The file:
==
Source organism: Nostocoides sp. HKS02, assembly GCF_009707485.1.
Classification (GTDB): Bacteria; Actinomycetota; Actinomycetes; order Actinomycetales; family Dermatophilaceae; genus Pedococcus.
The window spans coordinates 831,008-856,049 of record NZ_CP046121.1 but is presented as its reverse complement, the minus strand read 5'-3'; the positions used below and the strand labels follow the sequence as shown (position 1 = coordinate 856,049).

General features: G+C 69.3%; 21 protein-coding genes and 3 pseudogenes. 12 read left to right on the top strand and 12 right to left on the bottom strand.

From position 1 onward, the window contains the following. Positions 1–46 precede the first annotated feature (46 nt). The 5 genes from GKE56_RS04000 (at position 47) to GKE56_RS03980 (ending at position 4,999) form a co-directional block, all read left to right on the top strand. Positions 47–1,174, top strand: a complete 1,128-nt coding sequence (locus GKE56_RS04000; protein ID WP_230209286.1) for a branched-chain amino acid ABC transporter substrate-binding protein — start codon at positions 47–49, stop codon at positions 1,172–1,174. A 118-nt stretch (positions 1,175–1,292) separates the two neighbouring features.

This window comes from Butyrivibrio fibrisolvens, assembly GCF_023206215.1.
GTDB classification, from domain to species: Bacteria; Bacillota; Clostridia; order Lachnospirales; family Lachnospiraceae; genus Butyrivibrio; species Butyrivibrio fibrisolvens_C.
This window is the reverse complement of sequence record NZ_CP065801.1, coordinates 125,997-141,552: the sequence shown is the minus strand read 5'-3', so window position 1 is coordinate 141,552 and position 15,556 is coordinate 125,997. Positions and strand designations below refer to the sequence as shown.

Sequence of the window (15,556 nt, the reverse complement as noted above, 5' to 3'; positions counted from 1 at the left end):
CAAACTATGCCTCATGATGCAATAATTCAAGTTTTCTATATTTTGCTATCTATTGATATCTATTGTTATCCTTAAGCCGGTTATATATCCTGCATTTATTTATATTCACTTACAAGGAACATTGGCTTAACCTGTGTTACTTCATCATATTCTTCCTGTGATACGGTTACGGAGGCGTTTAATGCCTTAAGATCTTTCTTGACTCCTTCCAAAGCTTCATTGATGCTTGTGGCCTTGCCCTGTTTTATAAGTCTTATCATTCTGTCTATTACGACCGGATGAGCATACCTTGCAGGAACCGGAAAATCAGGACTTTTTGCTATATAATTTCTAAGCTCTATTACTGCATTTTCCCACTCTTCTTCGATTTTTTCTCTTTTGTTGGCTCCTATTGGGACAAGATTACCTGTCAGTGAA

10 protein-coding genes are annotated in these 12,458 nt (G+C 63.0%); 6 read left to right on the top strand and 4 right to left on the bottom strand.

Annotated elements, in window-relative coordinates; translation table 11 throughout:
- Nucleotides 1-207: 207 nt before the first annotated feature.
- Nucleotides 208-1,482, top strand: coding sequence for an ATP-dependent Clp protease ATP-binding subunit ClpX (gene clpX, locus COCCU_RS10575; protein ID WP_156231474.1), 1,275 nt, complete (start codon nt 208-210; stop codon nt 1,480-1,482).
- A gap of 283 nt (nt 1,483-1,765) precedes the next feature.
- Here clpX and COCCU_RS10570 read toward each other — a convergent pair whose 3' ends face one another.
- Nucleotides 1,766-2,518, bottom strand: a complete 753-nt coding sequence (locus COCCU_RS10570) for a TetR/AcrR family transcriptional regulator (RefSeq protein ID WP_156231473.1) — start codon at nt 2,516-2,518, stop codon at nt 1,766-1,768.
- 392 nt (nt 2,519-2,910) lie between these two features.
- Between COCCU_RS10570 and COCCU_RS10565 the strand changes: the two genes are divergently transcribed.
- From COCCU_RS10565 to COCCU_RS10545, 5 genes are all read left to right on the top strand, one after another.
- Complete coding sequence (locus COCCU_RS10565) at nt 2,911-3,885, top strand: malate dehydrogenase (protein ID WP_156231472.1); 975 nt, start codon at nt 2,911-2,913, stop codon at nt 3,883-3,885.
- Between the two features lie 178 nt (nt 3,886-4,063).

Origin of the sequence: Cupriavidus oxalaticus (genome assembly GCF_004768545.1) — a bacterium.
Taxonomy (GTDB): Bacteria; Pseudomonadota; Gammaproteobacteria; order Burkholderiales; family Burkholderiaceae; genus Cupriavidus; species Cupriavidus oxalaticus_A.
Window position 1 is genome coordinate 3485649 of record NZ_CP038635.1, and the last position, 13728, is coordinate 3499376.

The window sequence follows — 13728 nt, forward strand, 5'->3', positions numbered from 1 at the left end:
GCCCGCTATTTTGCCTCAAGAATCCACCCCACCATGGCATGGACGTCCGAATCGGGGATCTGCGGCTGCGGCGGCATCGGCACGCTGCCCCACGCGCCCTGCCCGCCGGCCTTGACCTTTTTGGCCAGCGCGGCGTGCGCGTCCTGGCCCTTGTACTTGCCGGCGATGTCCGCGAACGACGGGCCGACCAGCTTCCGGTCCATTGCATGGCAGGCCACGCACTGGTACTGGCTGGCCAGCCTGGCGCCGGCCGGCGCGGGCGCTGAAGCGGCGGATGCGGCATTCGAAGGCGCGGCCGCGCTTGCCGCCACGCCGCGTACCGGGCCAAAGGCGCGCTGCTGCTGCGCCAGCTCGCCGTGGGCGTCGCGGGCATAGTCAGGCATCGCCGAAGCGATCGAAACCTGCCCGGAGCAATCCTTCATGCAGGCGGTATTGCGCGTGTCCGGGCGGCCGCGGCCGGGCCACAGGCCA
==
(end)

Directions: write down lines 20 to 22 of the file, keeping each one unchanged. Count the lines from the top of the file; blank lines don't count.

- From COCCU_RS10565 to COCCU_RS10545, 5 genes are all read left to right on the top strand, one after another.
- Complete coding sequence (locus COCCU_RS10565) at nt 2,911-3,885, top strand: malate dehydrogenase (protein ID WP_156231472.1); 975 nt, start codon at nt 2,911-2,913, stop codon at nt 3,883-3,885.
- Between the two features lie 178 nt (nt 3,886-4,063).